New CPR Report: Maryland and Federal Authorities Should Prosecute Water Polluters More Frequently

Aimee Simpson

Sept. 24, 2012

Today, CPR releases a new white paper examining criminal enforcement of water pollution laws in Maryland.  In Going Too Easy? Maryland’s Criminal Enforcement of Water Pollution Laws Protecting the Chesapeake Bay, CPR President Rena Steinzor and I analyze a number of key questions concerning the critical, deterrence-based enforcement mechanism of criminal prosecution and its role in the Chesapeake Bay restoration efforts:

  • What have water pollution criminal enforcement efforts in Maryland looked like for the past 10 to 20 years?
  • What institutional challenges did criminal enforcement of water pollution laws in Maryland face?
  • What improvements could regulators, legislators, and practitioners make to better utilize this critical accountability tool?

In answering these questions, we reviewed publicly available data on criminal enforcement cases at both the state and federal level involving water pollution in Maryland, interviewed a number of past and present environmental prosecutors, and reviewed the existing policies and laws that enable criminal enforcement for certain kinds water pollution violations.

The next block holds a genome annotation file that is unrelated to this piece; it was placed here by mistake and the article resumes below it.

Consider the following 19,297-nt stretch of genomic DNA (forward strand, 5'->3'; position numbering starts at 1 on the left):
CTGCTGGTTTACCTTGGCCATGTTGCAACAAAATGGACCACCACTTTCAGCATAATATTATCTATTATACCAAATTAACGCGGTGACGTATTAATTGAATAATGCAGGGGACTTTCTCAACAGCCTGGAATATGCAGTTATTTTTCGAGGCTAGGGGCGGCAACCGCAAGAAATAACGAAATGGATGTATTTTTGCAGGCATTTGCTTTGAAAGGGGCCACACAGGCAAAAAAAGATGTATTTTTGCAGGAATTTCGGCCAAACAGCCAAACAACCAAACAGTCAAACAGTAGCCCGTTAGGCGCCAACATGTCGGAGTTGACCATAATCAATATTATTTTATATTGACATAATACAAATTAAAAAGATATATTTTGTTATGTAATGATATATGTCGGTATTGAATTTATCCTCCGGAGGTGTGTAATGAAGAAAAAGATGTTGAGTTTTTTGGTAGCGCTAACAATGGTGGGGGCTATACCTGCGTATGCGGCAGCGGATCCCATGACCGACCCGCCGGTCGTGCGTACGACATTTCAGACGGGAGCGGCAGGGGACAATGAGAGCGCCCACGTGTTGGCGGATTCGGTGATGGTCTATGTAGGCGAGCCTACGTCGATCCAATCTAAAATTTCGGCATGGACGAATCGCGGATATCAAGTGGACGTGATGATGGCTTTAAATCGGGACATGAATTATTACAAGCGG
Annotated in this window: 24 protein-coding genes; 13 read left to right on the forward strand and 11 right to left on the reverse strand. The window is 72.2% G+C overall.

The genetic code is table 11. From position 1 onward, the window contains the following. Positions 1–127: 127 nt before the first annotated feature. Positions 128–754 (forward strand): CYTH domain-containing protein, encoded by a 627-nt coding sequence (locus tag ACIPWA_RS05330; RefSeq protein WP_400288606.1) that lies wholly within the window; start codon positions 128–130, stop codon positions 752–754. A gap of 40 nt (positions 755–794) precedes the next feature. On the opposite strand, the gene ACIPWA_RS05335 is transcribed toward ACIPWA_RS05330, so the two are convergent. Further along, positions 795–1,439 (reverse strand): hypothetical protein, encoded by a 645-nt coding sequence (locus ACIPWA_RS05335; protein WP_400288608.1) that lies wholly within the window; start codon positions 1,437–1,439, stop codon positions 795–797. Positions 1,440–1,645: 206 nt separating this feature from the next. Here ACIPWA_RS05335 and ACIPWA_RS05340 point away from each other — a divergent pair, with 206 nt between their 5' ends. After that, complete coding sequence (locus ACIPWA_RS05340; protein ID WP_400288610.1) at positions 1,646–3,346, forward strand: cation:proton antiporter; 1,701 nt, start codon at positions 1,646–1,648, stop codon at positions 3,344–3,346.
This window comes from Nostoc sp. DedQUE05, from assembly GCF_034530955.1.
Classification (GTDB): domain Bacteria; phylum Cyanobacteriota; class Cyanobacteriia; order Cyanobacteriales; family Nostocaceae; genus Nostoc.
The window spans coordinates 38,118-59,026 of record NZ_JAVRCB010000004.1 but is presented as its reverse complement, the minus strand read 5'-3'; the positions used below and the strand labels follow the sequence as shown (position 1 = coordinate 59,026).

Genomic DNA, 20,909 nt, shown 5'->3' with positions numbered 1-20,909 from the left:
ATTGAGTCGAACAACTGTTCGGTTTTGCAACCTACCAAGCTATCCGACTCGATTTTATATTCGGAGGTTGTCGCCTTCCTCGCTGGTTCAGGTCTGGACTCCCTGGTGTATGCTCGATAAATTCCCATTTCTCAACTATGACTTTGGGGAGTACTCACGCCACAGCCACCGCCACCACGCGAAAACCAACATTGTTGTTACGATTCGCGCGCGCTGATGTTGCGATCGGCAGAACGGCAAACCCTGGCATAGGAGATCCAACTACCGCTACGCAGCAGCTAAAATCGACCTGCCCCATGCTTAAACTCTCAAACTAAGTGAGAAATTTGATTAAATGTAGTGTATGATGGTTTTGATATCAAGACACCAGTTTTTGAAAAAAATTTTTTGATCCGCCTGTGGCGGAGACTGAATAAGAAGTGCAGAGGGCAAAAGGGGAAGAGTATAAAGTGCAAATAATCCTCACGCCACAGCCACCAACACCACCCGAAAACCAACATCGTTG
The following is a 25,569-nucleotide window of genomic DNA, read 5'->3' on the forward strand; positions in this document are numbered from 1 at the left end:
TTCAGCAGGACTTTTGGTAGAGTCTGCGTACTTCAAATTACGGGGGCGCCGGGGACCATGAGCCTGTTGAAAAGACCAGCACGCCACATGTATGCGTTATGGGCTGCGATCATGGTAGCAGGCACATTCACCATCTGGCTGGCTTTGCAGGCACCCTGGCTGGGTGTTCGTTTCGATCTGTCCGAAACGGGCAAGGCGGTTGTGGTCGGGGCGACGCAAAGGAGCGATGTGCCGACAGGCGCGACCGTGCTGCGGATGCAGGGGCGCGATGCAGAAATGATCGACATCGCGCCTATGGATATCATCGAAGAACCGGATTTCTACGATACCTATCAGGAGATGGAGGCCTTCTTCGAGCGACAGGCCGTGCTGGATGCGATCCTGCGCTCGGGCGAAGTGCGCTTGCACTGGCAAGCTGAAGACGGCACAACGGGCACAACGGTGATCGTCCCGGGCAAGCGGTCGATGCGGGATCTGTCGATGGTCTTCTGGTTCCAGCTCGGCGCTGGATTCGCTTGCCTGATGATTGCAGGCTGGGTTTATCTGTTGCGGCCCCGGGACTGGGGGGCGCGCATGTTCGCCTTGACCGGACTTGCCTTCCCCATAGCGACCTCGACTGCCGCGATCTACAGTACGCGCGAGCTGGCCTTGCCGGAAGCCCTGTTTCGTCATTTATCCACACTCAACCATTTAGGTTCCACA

Our overall finding was that criminal enforcement was underutilized in Bay restoration efforts, by both federal and Maryland authorities. A few of the specifics:

  • During the past five years, federal water pollution concluded cases in Maryland shifted away from Clean Water Act-based charges to those involving violations of maritime laws, focusing on a narrow subset of pollution in the Bay;
  • At the federal and state levels, courts rarely impose incarceration for water pollution-based convictions, thus significantly reducing the deterrence value of criminal enforcement;
  • One of the greatest hindrances to environmental criminal enforcement is the lack of resources, particularly investigative resources; and
  • State and federal environmental criminal authorities collaborate too infrequently, reducing the effectiveness of the criminal enforcement mechanism.

Based on these and a number of other findings, we make several recommendations to encourage a stronger, more deterrence-based criminal enforcement program for water pollution violations in Maryland.  From restoring emphasis on environmental criminal enforcement to developing and participating in a Chesapeake Bay criminal task force, the recommended actions and policy improvements will allow a critical enforcement tool to help in achieving a cleaner Chesapeake Bay.

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